Show your child there’s no wrong time to talk. Checking in and communicating is a way to show you care about their health and love them.
Build your child’s skills for refusing a drink if offered. It takes time. Take time to talk often instead of saving it all up.
Having a plan and knowing what to say in any situation can ease anxiety. Spend time going over a plan before it even has a chance to happen.
Not drinking alcohol underage is part of a bigger picture of healthy child development.
Parents show love to children in many ways. Building up their confidence and skills to say no to underage drinking is important in teaching them to advocate for themselves.
Funded in whole or in part by the Illinois Department of Human Services, Division of Substance Use Prevention and Recovery through a grant from the Substance Abuse and Mental Health Service Administration.
The Alcohol & Mental Health Connection
UNDERAGE alcohol use is tied to more than academic and social problems for youth. Teens may turn to alcohol to help them manage difficult feelings or high stress levels. However, adolescent brains are still developing, and drinking alcohol underage can quickly have problematic results.
Simply put, alcohol use is riskier for teens. When adults drink, they tend to become more subdued and slower, but it’s quite the opposite in adolescents. Teens can become energetic and then engage in more risky behavior. Behaviors that come as a result of poor-decision making, that they may not have otherwise engaged in without alcohol.
Teens with depression, anxiety, or ADHD are at particular risk. Youth struggling with depression can see an increase in suicidal thoughts and youth living with ADHD can increase impulsive behaviors because of drinking alcohol.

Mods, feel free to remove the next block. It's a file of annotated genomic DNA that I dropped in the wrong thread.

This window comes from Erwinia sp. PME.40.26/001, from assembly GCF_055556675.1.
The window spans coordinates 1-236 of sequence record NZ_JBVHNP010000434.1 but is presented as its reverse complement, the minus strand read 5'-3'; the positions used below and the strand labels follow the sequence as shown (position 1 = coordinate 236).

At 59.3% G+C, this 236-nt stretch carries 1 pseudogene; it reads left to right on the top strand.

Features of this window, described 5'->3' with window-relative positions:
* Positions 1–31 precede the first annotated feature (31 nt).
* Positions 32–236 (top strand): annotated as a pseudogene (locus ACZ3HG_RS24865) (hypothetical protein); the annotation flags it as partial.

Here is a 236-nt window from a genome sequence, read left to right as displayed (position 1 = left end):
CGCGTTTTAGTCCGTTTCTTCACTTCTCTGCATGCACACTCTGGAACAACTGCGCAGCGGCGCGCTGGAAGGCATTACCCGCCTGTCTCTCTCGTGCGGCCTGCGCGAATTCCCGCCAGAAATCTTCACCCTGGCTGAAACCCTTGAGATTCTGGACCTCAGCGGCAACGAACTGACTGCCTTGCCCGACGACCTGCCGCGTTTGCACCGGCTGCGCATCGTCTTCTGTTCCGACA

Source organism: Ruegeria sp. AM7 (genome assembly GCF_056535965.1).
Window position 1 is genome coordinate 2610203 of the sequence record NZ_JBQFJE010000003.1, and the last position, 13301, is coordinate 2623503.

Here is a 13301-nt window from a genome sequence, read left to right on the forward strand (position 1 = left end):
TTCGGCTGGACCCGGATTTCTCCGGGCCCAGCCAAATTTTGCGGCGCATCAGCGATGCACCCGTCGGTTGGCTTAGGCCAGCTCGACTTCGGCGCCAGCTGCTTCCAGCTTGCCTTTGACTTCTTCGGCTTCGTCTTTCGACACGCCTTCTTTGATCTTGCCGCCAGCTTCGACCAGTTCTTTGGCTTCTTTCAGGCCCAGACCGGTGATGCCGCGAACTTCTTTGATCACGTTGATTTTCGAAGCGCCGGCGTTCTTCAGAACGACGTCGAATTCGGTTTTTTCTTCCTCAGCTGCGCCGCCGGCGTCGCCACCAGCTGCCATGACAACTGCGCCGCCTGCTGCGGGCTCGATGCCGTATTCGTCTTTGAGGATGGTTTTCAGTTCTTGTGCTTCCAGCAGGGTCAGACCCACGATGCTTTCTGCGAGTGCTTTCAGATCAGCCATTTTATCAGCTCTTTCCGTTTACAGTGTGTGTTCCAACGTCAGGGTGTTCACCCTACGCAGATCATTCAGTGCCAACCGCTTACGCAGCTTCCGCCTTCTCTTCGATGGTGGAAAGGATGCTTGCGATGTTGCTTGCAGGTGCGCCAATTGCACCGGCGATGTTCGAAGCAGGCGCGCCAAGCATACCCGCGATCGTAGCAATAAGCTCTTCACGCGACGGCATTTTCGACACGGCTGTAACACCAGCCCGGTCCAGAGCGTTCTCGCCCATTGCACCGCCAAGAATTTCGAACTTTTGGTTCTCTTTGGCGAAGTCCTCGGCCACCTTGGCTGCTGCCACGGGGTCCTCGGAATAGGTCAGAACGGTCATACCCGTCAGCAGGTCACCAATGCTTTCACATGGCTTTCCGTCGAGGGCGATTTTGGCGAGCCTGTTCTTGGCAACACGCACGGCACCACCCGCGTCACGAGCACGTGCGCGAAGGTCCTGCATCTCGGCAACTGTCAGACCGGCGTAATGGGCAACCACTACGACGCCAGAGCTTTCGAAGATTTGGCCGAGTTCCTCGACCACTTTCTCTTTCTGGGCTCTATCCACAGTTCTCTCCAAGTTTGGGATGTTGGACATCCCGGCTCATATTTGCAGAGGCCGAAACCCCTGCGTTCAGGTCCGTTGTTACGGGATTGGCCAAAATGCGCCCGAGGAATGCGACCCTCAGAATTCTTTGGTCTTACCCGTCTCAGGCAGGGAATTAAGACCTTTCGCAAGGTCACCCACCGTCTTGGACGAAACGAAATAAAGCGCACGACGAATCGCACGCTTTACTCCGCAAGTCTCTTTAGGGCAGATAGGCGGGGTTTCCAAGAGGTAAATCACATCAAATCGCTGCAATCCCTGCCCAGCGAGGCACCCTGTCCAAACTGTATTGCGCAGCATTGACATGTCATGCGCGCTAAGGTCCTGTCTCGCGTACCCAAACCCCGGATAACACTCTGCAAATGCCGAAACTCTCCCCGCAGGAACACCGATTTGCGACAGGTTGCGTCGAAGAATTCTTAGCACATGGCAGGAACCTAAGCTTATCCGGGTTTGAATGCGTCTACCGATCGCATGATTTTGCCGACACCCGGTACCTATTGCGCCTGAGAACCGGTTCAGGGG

Take time to talk with your children about not drinking alcohol underage and the consequences in your home if they are caught. Their mental health depends on it.
There is more research about youth and alcohol than when you were a teen. We know that alcohol is the number one substance used by youth.
Here are other things we now know:
We know that drinking as a teen means a higher risk for alcohol use disorder later in life.
We know drinking alcohol underage can change the actual structure of your teen's brain causing cognitive problems.
We know underage alcohol use can cause your teen to make risky choices they would not have otherwise leaving a bad mark on their future plans.
Alcohol can cause damage to the brain, which is still developing into our mid-20s! Underage drinking can leave effects long after the alcohol leaves a child's body. When we know better, we can do better.
Sources: niaa.nih.gov, monitoringthefuture.org Funded in whole or in part by the Illinois Department of Human Services, Division of Substance Use Prevention and Recovery through a grant from the Substance Abuse and Mental Health Service Administration.
HAVING A "TALK WITH A CHILD CAN SEEM LIKE A BIG TASK"
That’s why it’s important to talk with them about not using alcohol underage before it becomes a big event.
Try not to make the topic bigger in your mind than it is, whether you plan on a one on-one conversation or a family discussion. No way is wrong.
Your child should know you do not approve of them drinking alcohol underage and if they did drink, they would likely be caught. Setting rules for your family is just one way you take care of them every day.
Rules to think about:
• No drinking alcohol until age 21.
• Do not stay at teen parties where alcohol is present.
• When they arrive home from being out with friends, let them know you want a
hug and hello before they head to their rooms.
• Older siblings do not encourage younger ones to drink and do not provide alcohol to anyone – including family.
• Do not ride in a car with a driver (of any age!) who has been drinking.